The prevalence of interstitial lung disease (ILD) was low compared with other studies, likely due to the very low prevalence of anti-ARS antibodies that are frequently associated with ILD (2). CPK at the initial visit was significantly higher in anti-Mi-2 (+) versus (-) DM patients (mean 5,369 versus 2,860 IU/L, P < 0.0005) (Table 3 and Figure 1B) and this trend was the same when Mexico City DM patients were separately analyzed (4,800 versus 3,502 IU/L, P < 0.01). Starting lactate dehydrogenase (LDH) levels were also higher in the anti-Mi-2 (+) (mean ± SD, 1,517.17 ± 805.02) than in the anti-Mi-2 negative group (841.41 ± 605.86) (P < 0.005 by Mann-Whitney). None of the patients with anti-Mi-2 (+) had normal (< 200) CPK at the initial visit whereas 34% of the anti-Mi-2 (-) patients (P < 0.005) had normal levels, which was also consistent in Mexico City patients (P < 0.05). All 30 anti-Mi-2 (+) patients had CPK > 1,000 IU/L at the initial visit compared with only 52% in anti-Mi-2 (-) patients (P < 0.0001). CPK > 5,000 IU/L was more common in anti-Mi-2 (+) versus anti-Mi-2 (-) patients (54% versus 14%, P < 0.005). Although CPK levels in anti-Mi-2 (+) patients were very high, they responded well to steroid therapy and CPK levels dropped dramatically in most patients (P < 0.0001) (Figure 1C), similar to the anti-Mi-2 (-) group. At the last visit, the percentage of patients who had CPK > 500 IU/L was 37% in the anti-Mi-2 (+) versus 7% in the anti-Mi-2 (-) group (P = 0.095); however, 45% of the former group had normal or near normal CPK levels of < 200 IU/L.
Autoantibodies to Mi-2 were originally defined by double immunodiffusion using calf thymus extract as the antigen and reported as the first specific serologic marker of DM . IP was applied and a target antigen complex was characterized , which was later identified as nucleosome remodeling deacetylase complex (NuRD) . Clinically, most of the anti-Mi-2 positive patients are DM [22, 24–26]; however, clinical characteristics associated with anti-Mi-2 have not been studied extensively due to limited availability of the immunoassays and relatively low prevalence in PM/DM. The present study, with a total of 33 anti-Mi-2 positive patients confirmed by IP, is the largest cohort in the literature with a detailed clinical analysis of anti-Mi-2 positive patients. Clinical features of anti-Mi-2 positive patients in this study were consistent with previous literature; they were mostly DM with typical skin manifestations, and low prevalence of ILD and malignancy . Initial CPK levels were higher in the anti-Mi-2 positive DM group compared with the negative group (Table 3, Figure 1B). However, they responded well to steroid treatment in general; CPK levels were reduced dramatically and normalized in many cases (Table 3, Figure 1C), consistent with the good prognosis reported in the literature . The high prevalence of anti-Mi-2 (35%) and the low prevalence of anti-synthetase antibodies (4%) in Mexican PM/DM cases was the most striking finding in the present study (Table 1) compared with MSAs in other ethnicities. Anti-Jo-1 which is the most common MSA in the majority of studies [4, 19] was found only in 4% of the PM/DM patients (7% in the PM and 3% in the DM). The prevalence of anti-Mi-2 was 35% in PM/DM and was increased to 45% in DM patients (Table 1). Data on the prevalence of MSAs in Mexicans are limited to basically one cohort in Mesoamerican Mestizo from Mexico City and Guadalajara [5, 6]. Our data are consistent with the study that reported a high prevalence of anti-Mi-2 and a low prevalence of anti-synthetase antibodies, in Mexican PM/DM  (Table 4). A correlation of UV radiation with the development of DM and production of anti-Mi-2 antibodies has been reported [6, 27]. The role of sunlight in anti-Mi-2 production through alterations in the expression, subcellular distribution, and/or metabolism of components of the Mi-2 antigens, has been suggested . Supporting this hypothesis, regulation of Mi-2 expression by UV through protein translation and stability has been shown . Although the high prevalence of anti-Mi-2 in Mexican PM/DM was interpreted in association with high UV radiation in the area , the roles of genetic versus environmental factors responsible for the production of anti-Mi-2 are not fully understood. Data on MSAs in the Mexican population living in the US to compare with these data are very limited. One study reported 8% prevalence of anti-Mi-2 in Mexican American PM/DM cases in Texas , which is not higher than other ethnicities and is lower than that of Mestizo living in Mexico . This may seem to be consistent with the role of environmental factors, in particular UV radiation in anti-Mi-2 antibody production. However, a significant difference in the prevalence of anti-Mi-2 in Mexico City versus Guadalajara, which have comparable UV radiation levels, was observed in two independent studies by Okada et al.  and in the present study (Table 4). A significant difference in the prevalence of anti-Mi-2 in PM/DM patients in Mexico City versus those in Guadalajara (43% versus 14%, P = 0.0088, Table 4) was found in our study. Interestingly, a similar pattern of prevalence of anti-Mi-2 in Mexico City versus Guadalajara PM/DM cases (36% versus 13%, P = 0.03 by Fisher's exact test based on our calculation, not shown or discussed in the original study ) was also reported in a previous independent study . When data from the two studies were combined (see Table 4, row 'anti-Mi-2 in PM/DM, combined'), the prevalence of anti-Mi-2 in Mexico City versus Guadalajara patients was 41% versus 14% (P < 0.0001) with no overlap in 95% CI. Despite relatively small numbers of DM in the present study, no overlap in 95% CI was seen in the prevalence of anti-Mi-2 in Mexico City versus Guadalajara patients (59% versus 15%, P = 0.001) (Table 4, row anti-Mi-2 in DM). Very similar data from two independent studies and statistical difference with no overlap of 95% CI support the interpretation that the difference between the two cities/cohorts is real. Interestingly, the percentage of DM in PM/DM in the two locations is similar, approximately 79% in the previous study  and 69% to 71% in the present study, indicating that the different prevalence of anti-Mi-2 is not a reflection of a difference in PM:DM ratios. These data suggest that anti-Mi-2 production is affected by undetermined differences in the two Mexico locations of genetic and/or environmental factors other than UV radiation alone. While environmental factors are poorly characterized, significant differences in genetic background of Mexican-Mestizo in the two locations have been reported . Y-chromosome short-tandem repeats-based admixture estimates of African: European: Amerindian in the Mexican-Mestizo population in Mexico City is 4%:46%:50% whereas that in Jalisco County (where Guadalajara is located), is 5%:67%:28%, indicating a higher percentage of Amerindian derived genes in Mexico City and European derived gene dominance in Jalisco County . This heterogeneous genetic background among Mexicans could also be an important issue when interpreting the reported low prevalence of anti-Mi-2 in Mexican-Americans  as the admixture of Mexican Americans in Texas  appears to be very similar to that of Jalisco County (Guadalajara)  that also has a low prevalence of anti-Mi-2 (Table 4). Other environmental factors not characterized in the previous studies may also be important in an unexplained accumulation of patients with a specific MSA to a certain year or geographical location, which does not appear to be due to genetic heterogeneity [10, 11].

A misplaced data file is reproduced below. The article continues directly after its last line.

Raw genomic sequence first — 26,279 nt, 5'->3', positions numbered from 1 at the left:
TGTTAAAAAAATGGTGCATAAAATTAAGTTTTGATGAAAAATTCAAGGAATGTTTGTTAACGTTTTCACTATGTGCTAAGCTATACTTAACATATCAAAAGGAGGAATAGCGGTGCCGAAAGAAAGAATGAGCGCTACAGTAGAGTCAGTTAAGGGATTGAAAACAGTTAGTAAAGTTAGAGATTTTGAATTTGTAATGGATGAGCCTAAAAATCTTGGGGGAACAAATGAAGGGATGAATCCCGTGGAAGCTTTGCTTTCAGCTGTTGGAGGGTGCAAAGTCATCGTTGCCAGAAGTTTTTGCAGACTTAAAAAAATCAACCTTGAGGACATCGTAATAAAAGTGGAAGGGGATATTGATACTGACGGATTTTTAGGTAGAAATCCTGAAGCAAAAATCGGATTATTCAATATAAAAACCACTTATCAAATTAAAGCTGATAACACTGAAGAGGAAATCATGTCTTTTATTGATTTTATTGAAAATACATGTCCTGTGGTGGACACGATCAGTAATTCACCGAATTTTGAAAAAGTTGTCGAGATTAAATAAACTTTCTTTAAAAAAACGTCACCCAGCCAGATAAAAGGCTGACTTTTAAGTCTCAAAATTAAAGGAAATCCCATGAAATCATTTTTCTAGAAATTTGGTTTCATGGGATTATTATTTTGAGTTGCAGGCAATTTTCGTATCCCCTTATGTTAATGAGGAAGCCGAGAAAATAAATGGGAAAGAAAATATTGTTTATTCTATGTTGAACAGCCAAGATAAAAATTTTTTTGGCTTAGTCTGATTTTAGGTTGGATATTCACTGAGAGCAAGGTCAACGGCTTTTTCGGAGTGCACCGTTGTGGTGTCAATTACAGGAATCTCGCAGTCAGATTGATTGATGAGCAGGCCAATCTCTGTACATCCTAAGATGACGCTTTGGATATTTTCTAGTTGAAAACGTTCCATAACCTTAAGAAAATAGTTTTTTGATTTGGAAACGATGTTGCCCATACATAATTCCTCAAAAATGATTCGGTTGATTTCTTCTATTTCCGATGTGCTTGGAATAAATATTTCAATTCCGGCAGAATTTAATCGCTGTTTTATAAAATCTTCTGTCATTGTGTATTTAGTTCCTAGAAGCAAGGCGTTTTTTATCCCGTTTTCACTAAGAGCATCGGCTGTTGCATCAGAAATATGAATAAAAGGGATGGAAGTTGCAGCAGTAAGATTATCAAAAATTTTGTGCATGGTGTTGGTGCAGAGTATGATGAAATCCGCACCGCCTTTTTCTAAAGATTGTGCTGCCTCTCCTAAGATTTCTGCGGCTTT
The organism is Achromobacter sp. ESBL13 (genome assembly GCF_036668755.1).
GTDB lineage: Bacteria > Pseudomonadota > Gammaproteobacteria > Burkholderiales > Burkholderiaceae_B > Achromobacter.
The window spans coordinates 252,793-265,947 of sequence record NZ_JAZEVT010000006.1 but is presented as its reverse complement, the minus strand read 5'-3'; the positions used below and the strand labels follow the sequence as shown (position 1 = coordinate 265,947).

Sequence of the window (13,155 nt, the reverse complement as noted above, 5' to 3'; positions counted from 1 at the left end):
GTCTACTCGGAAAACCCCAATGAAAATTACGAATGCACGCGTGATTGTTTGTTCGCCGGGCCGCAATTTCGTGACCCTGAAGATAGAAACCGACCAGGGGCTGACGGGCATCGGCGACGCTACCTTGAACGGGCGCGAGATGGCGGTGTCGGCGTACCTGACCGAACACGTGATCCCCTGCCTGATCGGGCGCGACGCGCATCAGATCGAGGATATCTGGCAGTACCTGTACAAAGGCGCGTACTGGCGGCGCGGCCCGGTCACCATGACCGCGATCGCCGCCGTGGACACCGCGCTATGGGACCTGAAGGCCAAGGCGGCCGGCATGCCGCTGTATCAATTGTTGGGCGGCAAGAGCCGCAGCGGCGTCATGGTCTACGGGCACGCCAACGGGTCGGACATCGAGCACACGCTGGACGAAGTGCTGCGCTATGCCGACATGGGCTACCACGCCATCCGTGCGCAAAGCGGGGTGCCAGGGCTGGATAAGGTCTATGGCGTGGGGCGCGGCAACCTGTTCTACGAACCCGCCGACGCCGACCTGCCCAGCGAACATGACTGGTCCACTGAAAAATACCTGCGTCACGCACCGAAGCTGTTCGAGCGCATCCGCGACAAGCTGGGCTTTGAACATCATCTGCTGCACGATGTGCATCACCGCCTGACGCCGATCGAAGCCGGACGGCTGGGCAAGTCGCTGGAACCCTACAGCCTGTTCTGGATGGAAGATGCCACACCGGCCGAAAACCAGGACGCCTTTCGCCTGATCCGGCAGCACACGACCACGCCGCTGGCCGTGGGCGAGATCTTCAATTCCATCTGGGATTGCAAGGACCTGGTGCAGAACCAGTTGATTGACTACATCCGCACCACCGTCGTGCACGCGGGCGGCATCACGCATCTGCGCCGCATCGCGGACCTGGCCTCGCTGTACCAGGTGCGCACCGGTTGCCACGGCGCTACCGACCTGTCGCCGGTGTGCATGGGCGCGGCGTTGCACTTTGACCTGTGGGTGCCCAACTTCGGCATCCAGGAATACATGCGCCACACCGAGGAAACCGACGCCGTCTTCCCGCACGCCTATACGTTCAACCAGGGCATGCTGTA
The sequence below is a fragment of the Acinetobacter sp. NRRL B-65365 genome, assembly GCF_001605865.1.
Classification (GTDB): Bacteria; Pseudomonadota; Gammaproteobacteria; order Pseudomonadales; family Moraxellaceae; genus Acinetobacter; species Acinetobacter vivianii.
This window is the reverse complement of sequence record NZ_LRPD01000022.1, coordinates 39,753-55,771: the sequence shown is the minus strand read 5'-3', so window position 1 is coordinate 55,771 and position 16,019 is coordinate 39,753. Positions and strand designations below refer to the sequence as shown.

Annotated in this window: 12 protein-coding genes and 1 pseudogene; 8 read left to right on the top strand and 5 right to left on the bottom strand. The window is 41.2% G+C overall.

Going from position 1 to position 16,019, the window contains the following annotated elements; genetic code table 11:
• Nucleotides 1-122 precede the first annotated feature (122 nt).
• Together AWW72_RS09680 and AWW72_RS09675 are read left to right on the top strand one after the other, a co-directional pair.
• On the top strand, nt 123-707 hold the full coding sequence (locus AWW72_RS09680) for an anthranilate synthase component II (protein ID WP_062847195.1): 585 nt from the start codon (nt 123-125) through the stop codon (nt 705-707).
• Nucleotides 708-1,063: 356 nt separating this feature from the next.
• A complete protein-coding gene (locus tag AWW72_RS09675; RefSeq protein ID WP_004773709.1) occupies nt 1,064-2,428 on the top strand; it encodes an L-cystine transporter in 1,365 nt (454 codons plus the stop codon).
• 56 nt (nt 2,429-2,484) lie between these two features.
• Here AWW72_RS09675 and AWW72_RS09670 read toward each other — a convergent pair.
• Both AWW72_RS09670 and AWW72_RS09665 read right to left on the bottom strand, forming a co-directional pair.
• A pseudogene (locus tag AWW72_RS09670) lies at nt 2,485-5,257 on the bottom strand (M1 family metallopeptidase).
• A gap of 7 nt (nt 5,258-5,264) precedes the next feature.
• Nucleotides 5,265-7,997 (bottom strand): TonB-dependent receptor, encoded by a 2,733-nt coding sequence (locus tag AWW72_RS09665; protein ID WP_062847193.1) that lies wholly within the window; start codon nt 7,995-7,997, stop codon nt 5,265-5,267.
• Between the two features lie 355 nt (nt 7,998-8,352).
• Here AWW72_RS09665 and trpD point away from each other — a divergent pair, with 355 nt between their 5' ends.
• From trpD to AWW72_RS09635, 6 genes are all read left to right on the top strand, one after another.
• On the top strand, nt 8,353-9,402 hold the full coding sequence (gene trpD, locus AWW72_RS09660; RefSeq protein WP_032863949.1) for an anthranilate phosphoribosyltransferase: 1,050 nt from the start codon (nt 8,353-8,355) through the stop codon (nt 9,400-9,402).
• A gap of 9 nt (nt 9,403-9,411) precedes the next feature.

Both genetic and environmental factors affect the phenotypes of autoimmune diseases; however, there are still unidentified or poorly characterized factors present and sometimes their contribution may not be apparent. The present study emphasizes the importance of careful analysis, considering the heterogeneity of the population that may also be related to genetic and/or environmental factors to understand better the mechanisms of MSA production .
aminoacyl tRNA synthetases
enzyme-linked immunosorbent assay
interstitial lung disease
nucleosome remodeling deacetylase complex
small ubiquitin-like modifier activating enzyme
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The Global Solar UV Index. [http://www.grida.no/graphicslib/detail/the-global-solar-uv-index_1394]
The authors declare they have no competing interests.
MHP helped in data collection and writing the manuscript. MS designed the study, performed experiments, analyzed data and wrote the manuscript. BTMM helped in data collection and writing the manuscript. RVR helped in recruitment of patients, experimental techniques and writing the manuscript. LJJ, MAS, CCG, LAO, OVL, MSP, RMPP, LGL and JIGN helped in recruiting patients, collecting clinical information and writing the manuscript. HURS helped in designing the study and writing the manuscript. JYFC, SJR and EKLC helped in obtaining and analyzing data and writing the manuscript. MVDM designed the study, collected data and wrote the manuscript. All authors have read and approved the final manuscript.
Marcelo H Petri, Minoru Satoh contributed equally to this work.